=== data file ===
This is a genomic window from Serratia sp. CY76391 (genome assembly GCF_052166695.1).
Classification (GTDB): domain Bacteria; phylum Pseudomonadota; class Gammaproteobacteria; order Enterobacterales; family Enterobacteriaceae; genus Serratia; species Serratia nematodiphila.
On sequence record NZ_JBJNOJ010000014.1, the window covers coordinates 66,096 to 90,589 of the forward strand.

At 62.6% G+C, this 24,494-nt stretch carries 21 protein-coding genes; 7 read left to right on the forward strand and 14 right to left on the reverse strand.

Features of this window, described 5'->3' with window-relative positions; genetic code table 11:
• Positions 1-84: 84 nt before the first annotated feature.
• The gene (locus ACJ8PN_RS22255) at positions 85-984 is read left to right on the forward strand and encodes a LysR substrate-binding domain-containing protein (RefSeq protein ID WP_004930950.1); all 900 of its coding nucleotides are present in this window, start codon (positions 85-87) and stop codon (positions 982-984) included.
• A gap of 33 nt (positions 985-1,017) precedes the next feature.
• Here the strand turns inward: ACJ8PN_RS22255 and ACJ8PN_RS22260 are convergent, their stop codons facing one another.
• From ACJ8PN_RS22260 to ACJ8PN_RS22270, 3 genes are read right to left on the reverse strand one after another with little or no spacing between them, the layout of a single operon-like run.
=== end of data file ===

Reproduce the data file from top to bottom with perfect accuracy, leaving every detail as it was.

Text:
This is a genomic window from Serratia sp. CY76391 (genome assembly GCF_052166695.1).
Classification (GTDB): domain Bacteria; phylum Pseudomonadota; class Gammaproteobacteria; order Enterobacterales; family Enterobacteriaceae; genus Serratia; species Serratia nematodiphila.
On sequence record NZ_JBJNOJ010000014.1, the window covers coordinates 66,096 to 90,589 of the forward strand.

At 62.6% G+C, this 24,494-nt stretch carries 21 protein-coding genes; 7 read left to right on the forward strand and 14 right to left on the reverse strand.

Features of this window, described 5'->3' with window-relative positions; genetic code table 11:
• Positions 1-84: 84 nt before the first annotated feature.
• The gene (locus ACJ8PN_RS22255) at positions 85-984 is read left to right on the forward strand and encodes a LysR substrate-binding domain-containing protein (RefSeq protein ID WP_004930950.1); all 900 of its coding nucleotides are present in this window, start codon (positions 85-87) and stop codon (positions 982-984) included.
• A gap of 33 nt (positions 985-1,017) precedes the next feature.
• Here the strand turns inward: ACJ8PN_RS22255 and ACJ8PN_RS22260 are convergent, their stop codons facing one another.
• From ACJ8PN_RS22260 to ACJ8PN_RS22270, 3 genes are read right to left on the reverse strand one after another with little or no spacing between them, the layout of a single operon-like run.